Prime Minister Justin Trudeau says he is seeking feedback from premiers and territorial leaders on how and when to ease restrictions on international travel to Canada.
“We should have an announcement in a week to come, but I want to hear [feedback] because, obviously, different regions, different premiers have different perspectives on this,” Mr. Trudeau told the media at an aviation news conference in Montreal on Thursday.
The Prime Minister, scheduled to hold a conference call with provincial and territorial leaders later on Thursday, said he was concerned about putting at risk the progress made on health and safety over the past year and a half.
“But we have to give clarity, we have to provide predictability to the [travel] industry and to travellers. That is important. So we will talk about this tonight.”
The border is closed to leisure travel until at least July 21.
In a statement following the evening meeting, the Prime Minister’s Office said non-essential travel across the Canada-U.S. border could begin in mid-August for fully vaccinated travellers.
“The Prime Minister noted that, if our current positive path of vaccination rate and public health conditions continue, Canada would be in a position to welcome fully vaccinated travellers from all countries by early September,” the readout said. “He noted the ongoing discussions with the United States on reopening plans, and indicated that we could expect to start allowing fully vaccinated U.S. citizens and permanent residents into Canada as of mid-August for non-essential travel.”
Mr. Trudeau has been urged to relax the COVID-19 restrictions that have closed the Canada-U.S. land border to non-essential travellers since March 21, 2020.
Business groups want Mr. Trudeau to reopen the border to all fully vaccinated foreign travelers because of the major economic impact on the tourism sector.
At the news conference with Mr. Trudeau, Quebec Premier François Legault offered his views on how to proceed.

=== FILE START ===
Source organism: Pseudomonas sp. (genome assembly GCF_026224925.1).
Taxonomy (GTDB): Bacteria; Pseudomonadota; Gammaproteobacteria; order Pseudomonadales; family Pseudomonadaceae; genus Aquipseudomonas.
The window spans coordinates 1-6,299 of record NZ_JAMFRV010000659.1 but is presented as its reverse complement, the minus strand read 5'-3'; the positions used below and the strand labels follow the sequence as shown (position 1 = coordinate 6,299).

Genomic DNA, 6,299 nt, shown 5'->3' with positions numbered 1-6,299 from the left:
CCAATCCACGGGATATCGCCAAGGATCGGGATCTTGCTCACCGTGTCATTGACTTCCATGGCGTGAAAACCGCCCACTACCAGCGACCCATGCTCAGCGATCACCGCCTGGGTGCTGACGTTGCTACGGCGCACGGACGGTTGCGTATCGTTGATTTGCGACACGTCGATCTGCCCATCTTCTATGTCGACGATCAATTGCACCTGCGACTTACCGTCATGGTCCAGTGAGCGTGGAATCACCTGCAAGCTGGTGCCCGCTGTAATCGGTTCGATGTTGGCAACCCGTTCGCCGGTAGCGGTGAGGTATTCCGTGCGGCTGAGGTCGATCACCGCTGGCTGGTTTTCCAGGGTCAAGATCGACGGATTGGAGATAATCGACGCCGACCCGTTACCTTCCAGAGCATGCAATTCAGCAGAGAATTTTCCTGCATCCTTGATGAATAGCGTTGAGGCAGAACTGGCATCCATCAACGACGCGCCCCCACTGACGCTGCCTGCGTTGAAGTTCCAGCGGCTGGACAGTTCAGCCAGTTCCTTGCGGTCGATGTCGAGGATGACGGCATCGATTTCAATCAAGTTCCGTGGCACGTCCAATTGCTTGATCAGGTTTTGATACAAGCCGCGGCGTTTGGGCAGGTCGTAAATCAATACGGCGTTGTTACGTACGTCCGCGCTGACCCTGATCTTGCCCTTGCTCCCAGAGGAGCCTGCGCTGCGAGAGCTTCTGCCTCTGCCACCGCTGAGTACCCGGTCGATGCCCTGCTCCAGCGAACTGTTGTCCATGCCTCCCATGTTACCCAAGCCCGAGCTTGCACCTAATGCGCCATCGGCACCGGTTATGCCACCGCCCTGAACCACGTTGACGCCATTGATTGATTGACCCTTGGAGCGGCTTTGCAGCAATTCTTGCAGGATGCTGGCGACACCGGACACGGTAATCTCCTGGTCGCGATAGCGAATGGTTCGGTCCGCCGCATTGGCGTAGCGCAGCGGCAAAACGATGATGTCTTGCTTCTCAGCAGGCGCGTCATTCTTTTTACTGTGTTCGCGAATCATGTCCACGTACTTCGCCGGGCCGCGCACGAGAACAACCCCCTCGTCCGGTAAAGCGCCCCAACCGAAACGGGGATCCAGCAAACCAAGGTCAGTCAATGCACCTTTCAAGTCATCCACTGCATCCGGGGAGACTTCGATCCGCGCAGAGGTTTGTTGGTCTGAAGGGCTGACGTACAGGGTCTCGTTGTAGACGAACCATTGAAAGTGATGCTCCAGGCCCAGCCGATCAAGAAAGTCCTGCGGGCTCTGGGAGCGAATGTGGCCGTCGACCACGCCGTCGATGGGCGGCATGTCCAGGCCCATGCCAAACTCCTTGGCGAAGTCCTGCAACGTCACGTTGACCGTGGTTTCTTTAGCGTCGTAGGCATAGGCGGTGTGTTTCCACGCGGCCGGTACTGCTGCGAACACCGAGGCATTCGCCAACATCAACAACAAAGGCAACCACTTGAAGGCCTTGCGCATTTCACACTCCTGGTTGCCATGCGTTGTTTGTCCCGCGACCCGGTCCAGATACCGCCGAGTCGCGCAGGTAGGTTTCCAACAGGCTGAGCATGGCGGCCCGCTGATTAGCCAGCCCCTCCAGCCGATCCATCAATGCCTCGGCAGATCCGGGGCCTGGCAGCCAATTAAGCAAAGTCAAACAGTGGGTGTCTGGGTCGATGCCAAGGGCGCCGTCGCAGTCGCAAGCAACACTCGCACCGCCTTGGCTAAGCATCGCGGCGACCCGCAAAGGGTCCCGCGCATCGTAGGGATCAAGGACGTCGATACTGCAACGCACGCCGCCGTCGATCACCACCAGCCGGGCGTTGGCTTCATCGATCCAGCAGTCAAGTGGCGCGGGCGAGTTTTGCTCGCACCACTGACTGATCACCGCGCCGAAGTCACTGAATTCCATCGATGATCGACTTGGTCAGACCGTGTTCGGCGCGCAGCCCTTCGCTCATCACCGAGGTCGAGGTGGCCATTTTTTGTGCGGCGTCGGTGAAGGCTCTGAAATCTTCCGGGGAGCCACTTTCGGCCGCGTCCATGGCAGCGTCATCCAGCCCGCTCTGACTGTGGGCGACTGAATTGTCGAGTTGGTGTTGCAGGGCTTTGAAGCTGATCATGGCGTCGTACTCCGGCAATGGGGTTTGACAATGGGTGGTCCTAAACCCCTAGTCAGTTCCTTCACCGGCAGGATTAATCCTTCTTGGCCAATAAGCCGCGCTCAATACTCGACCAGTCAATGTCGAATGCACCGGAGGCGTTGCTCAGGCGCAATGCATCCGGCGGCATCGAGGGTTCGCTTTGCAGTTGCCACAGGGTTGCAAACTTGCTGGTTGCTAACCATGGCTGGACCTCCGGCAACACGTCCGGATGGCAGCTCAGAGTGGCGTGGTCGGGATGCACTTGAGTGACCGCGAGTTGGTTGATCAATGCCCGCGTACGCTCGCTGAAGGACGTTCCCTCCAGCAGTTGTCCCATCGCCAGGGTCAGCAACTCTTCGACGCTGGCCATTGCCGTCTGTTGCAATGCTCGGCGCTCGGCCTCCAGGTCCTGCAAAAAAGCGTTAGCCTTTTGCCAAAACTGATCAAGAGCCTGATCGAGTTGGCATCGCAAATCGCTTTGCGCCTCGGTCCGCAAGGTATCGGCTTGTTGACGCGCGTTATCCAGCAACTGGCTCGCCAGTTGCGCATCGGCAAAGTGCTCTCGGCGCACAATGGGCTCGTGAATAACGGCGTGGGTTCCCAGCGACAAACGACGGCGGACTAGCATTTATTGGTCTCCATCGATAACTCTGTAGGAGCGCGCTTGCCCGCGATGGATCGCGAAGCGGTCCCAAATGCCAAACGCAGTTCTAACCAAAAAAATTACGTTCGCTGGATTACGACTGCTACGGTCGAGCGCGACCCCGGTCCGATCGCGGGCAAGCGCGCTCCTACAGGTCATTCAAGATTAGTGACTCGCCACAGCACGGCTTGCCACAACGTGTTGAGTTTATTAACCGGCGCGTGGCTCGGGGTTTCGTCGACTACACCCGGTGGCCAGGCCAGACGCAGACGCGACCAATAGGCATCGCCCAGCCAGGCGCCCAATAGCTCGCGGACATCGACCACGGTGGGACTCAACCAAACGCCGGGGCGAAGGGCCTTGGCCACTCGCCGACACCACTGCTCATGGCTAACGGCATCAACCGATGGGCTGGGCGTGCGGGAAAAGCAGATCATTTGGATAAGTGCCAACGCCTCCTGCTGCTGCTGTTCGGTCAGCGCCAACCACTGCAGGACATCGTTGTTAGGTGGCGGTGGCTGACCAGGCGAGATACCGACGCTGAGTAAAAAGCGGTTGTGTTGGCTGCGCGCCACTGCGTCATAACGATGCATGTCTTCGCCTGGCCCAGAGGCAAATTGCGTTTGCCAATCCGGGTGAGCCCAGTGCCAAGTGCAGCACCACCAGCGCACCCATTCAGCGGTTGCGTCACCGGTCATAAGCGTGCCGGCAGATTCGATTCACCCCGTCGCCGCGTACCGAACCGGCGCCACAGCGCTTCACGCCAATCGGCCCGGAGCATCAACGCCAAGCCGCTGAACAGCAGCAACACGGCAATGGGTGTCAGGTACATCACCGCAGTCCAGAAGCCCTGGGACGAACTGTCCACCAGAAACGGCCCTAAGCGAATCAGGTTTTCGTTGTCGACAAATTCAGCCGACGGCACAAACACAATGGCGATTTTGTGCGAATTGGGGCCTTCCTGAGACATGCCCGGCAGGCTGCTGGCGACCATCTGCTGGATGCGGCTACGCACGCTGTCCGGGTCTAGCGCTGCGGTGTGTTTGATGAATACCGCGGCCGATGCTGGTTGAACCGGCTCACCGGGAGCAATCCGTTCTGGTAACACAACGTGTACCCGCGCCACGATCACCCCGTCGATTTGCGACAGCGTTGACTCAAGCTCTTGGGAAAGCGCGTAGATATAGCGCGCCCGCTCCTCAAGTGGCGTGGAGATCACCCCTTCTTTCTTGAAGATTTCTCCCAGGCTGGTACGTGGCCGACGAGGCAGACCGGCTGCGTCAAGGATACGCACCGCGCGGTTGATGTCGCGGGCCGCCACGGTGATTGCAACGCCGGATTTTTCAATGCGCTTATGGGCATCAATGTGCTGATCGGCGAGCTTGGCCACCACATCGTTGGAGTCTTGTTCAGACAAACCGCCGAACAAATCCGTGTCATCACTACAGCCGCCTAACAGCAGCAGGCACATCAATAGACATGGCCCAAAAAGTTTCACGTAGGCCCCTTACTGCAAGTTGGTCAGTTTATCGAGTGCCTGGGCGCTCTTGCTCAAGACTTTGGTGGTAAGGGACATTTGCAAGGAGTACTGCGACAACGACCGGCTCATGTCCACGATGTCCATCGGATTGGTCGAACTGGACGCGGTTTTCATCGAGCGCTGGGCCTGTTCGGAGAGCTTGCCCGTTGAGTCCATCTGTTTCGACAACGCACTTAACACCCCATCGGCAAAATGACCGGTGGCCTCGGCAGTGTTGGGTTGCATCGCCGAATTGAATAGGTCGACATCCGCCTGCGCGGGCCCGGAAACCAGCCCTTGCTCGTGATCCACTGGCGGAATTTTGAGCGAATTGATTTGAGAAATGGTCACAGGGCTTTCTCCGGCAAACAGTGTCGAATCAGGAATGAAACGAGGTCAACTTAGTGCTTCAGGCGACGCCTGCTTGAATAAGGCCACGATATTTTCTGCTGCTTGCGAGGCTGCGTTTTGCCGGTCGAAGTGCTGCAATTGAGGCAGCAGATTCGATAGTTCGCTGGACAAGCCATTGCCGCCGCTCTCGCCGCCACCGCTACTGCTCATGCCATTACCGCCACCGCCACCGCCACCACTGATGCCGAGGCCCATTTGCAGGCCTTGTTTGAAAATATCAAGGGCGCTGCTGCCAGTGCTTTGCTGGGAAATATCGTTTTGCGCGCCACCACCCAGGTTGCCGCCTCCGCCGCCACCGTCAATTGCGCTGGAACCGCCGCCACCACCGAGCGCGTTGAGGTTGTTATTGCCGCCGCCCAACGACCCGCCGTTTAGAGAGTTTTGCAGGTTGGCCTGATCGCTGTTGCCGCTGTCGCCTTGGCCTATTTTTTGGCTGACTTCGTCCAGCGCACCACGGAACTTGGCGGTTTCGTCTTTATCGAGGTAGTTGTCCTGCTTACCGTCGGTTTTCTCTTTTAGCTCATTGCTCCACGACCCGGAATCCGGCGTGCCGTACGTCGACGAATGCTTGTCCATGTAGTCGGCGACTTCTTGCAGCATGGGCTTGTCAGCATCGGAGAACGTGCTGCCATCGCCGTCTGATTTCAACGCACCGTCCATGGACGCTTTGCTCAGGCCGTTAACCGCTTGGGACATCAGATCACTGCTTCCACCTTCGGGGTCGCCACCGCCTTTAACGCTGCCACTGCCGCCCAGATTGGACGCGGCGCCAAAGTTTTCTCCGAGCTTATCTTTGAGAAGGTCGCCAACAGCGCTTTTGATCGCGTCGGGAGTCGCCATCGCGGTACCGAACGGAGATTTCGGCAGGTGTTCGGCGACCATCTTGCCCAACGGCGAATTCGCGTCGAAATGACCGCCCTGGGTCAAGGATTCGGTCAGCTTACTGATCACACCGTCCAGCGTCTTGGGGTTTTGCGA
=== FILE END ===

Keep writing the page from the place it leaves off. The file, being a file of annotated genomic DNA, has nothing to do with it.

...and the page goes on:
He said Quebec has an “important condition,” namely that it requires proof that the people who travel, whether Canadians returning from abroad or others, have had two doses of COVID-19 vaccine.
Mr. Legault proposed a gradual reopening – with the U.S. border first in coming weeks “to look at how things go,” followed by broader international travel – with the condition there be a vaccination passport.
The Premier said Quebec is ready to collaborate with the federal government on such a passport.
In another shift in policy, the federal government said the end of the cruise-ship ban will be moved up to November from February, 2022.
Cruise ships haven’t been allowed in Canadian waters or ports for more than a year because of COVID-19, but Transport Minister Omar Alghabra said Canada will welcome ships back starting Nov. 1 in light of declining case numbers and a rising vaccination rate.
Also Thursday, Canada’s deputy chief public health officer, Howard Njoo said the Toronto Blue Jays’ return to Canadian soil is “trending in a very good direction.”
Dr. Njoo said the government has had “a lot of good back-and-forth” with the Blue Jays organization over the team’s application for a national-interest exemption to Canada’s COVID-19 travel restrictions.
But he told a virtual news conference he couldn’t provide a date for an announcement.
With a report from The Canadian Press.
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